U.K. Review: "Cilla: The Musical"

Adam Bruce

  • OnStage Contributing United Kingdom Review

Every icon has a story that inspires us all and stays with us since the first time we hear it, and the story of singer Cilla Black is certainly no exception. It’s been over three years since ITV’s hit drama Cilla was first aired and met with critical acclaim, engaging both old and new fans alike with the story of one our national treasures before her tragic passing the following year. Fast forward to the present and Jeff Pope has adapted his original screenplay from the hit television series into Cilla – The Musical, directed and produced by Bill Kenwright and now touring around the UK to champion the legacy of one of the entertainment industry’s brightest stars.

In case you’re not already familiar with Black’s story, we follow her origins as a young girl who dreams of being a singer amidst the rush and excitement of the booming Merseybeat music scene in the early 1960s, which saw the birth of bands including The Beatles, The Big Three and Rory Storm and the Hurricanes, to name a few. After impressing manager Brian Epstein, she goes on to become a household name with the support of her road manager and future husband Bobby Willis, navigating the growing trials and tribulations of stardom along the way.

Cilla – The Musical follows a very similar structure to the television series it’s based on, albeit with a few tweaks to allow the narrative more onstage fluidity and thematic flexibility, which ultimately allows the narrative and its cast members to really shine. For instance, while the television series dealt with Epstein’s clandestine homosexuality on a much more subtle level, this musical adaptation brings it more to the fore with songs and narrative sequences dedicated to communicating the tormented soul of one of the industry’s most iconic managers, which contributes more broadly to the theme of overcoming personal struggles. This is a style apparent across the musical, with Cilla and Bobby’s relationship also being given more definition and shedding light on the singer’s personal conflicts, providing us with a more holistic view of the beginnings of an extraordinary star’s humble beginnings and defining challenges and moments.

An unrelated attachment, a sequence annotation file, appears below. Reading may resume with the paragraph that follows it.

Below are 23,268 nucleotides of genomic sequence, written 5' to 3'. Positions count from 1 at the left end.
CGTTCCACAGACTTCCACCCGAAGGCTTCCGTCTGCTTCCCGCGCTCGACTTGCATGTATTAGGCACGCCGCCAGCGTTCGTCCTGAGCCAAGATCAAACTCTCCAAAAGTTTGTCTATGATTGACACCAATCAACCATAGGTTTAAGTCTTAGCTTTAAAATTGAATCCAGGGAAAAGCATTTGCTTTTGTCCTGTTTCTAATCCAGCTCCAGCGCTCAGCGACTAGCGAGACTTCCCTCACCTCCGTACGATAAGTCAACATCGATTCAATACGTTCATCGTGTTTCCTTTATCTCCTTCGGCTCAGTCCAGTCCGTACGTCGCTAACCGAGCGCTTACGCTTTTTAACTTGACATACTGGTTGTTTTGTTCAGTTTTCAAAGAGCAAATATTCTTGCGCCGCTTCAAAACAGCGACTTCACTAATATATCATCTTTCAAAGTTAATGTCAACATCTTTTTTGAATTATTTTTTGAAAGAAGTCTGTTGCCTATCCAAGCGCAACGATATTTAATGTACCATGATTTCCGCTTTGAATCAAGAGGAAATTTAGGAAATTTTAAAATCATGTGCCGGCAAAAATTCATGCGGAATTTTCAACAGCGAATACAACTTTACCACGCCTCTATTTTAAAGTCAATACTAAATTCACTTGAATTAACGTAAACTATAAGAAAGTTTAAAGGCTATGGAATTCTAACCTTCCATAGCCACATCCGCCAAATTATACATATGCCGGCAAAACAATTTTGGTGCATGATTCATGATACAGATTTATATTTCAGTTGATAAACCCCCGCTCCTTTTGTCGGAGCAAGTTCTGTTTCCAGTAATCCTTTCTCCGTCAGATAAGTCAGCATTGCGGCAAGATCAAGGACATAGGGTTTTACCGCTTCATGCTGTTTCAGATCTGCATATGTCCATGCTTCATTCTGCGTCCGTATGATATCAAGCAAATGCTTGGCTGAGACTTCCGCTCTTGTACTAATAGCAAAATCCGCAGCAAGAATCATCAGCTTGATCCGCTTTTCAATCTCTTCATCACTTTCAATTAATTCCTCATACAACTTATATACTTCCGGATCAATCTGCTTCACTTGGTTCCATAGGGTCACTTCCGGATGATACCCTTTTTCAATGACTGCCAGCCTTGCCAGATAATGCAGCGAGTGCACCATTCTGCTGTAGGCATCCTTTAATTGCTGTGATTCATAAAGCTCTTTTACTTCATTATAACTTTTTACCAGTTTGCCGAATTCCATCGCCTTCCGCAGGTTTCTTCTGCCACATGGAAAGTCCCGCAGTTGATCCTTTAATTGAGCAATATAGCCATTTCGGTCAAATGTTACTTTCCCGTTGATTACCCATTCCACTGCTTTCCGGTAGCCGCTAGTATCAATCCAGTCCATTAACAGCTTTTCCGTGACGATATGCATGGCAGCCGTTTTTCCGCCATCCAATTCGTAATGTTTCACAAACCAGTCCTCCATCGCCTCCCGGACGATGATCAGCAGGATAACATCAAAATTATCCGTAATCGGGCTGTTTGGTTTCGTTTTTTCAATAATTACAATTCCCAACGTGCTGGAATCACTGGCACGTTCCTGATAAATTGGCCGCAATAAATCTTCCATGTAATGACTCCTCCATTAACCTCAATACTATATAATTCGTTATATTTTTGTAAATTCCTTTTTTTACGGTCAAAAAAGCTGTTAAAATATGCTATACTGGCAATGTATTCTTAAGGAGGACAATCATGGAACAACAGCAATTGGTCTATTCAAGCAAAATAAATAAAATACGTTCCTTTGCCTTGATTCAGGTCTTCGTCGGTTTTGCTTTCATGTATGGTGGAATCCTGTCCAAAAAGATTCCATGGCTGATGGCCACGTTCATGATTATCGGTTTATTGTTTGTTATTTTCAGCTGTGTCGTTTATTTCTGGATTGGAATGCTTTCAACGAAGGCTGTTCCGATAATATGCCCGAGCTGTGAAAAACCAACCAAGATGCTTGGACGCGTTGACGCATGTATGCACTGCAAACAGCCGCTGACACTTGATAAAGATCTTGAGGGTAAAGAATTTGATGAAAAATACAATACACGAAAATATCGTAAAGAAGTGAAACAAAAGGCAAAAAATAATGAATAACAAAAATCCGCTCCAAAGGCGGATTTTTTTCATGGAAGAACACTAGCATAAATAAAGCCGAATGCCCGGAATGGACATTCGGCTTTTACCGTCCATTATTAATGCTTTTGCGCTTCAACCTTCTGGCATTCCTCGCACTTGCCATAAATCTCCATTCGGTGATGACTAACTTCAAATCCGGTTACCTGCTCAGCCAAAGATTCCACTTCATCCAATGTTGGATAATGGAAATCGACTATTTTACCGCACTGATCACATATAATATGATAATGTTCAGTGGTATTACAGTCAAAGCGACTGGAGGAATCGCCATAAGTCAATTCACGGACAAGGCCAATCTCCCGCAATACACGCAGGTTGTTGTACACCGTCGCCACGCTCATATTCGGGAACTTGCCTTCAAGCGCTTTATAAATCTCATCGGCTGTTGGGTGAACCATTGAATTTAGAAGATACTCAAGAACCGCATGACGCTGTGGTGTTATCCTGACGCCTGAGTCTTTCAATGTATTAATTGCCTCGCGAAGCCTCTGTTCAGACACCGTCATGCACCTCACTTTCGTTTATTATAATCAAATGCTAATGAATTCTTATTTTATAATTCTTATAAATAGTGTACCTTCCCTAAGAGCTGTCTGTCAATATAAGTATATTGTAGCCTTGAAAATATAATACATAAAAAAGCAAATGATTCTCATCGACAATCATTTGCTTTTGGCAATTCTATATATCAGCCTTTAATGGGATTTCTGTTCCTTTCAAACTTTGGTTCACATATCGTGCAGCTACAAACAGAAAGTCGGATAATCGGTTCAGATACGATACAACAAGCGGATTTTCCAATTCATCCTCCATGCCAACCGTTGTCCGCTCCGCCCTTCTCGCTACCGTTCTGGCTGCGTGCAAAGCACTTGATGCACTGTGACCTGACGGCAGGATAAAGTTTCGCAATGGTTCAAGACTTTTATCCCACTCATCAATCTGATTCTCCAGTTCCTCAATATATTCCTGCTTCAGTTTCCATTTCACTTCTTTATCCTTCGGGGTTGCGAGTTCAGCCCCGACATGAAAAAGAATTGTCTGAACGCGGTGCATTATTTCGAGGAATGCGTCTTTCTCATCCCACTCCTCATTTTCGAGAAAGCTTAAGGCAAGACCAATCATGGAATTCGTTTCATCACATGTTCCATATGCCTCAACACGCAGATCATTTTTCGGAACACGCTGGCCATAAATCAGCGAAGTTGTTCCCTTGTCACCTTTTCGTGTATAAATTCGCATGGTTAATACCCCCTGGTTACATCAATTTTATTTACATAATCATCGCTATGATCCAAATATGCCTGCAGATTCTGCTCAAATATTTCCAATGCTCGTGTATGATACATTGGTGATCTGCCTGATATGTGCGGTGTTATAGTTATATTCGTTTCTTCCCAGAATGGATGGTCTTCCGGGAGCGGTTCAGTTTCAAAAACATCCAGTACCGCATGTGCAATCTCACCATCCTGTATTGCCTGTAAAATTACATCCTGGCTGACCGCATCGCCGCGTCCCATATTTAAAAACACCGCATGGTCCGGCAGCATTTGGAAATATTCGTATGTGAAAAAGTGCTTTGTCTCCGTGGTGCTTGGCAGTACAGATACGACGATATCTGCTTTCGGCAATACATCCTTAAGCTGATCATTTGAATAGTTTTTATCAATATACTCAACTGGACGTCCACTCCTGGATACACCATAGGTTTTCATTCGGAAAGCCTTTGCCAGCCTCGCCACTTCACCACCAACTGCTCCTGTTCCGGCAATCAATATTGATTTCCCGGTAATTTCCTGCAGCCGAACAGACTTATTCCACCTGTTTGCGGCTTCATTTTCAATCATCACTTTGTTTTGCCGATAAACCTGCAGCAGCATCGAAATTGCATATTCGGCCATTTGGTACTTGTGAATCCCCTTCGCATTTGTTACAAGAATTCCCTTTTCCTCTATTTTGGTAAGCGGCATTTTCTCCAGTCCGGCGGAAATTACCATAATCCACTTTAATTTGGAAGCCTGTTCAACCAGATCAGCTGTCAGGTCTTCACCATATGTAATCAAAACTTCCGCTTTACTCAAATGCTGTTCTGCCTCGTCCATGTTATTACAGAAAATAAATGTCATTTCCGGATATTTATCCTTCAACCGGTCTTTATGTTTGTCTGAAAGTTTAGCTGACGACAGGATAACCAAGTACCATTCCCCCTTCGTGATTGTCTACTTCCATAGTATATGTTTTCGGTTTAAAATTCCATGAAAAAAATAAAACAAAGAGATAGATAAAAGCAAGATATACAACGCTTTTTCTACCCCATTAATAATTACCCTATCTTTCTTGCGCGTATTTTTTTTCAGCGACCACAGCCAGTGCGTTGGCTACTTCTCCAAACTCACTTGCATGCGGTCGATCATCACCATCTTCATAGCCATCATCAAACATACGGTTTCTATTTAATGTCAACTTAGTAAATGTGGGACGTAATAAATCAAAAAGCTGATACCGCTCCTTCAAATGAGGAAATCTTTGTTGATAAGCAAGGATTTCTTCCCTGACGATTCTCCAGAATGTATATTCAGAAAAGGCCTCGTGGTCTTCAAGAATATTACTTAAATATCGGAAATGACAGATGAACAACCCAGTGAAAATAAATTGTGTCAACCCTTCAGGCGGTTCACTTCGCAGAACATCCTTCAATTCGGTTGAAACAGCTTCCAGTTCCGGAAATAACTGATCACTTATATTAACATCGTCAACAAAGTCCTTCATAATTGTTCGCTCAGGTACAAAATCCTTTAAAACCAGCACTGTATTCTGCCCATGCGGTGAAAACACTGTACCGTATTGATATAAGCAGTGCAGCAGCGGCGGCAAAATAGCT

Then there’s the exceptional ensemble of performers that bring this new adaptation to life: Kara Lily Hayworth is incredible as Cilla, with a powerful voice and sensitive portrayal that beautifully captures the singer’s soul, while Carl Au brings an enjoyable sense of supportive warmth to Bobby, contributing to the diverse range of voices present in Black’s story. Further fleshing out the engaging, holistic view of this new musical is Andrew Lancel, who portrays Epstein with a clarity that excellently portrays a workaholic grappling with inner strife. The entire company of performers craft performances that allow the adaptation to truly excel and come to life, with a tireless sense of energy and enthusiasm that clearly demonstrates their infectious joy in telling Black’s story.

Firmly buttressing these stunning performances is a scenography that supports and sharpens. Designer Gary McCann’s set is highly mobile and fluid, concisely framing locations in the narrative and immersing us in a variety of atmospheres and moods. These are in turn supplemented by Nick Richings’ lighting design, which serves to enhance the emotional power of the musical’s songs and give them real narrative depth and integrity, while Dan Samson’s sound design allows the era-defining score to both clearly resonate and communicate with the audience.

Cilla – The Musical really is a highly enjoyable piece of theatre. With exceptional performances and a stylistic sensitivity and sense of clarity that brings Black’s story to life, it is a truly fitting adaptation that the iconic singer and entertainer would undoubtedly be proud of.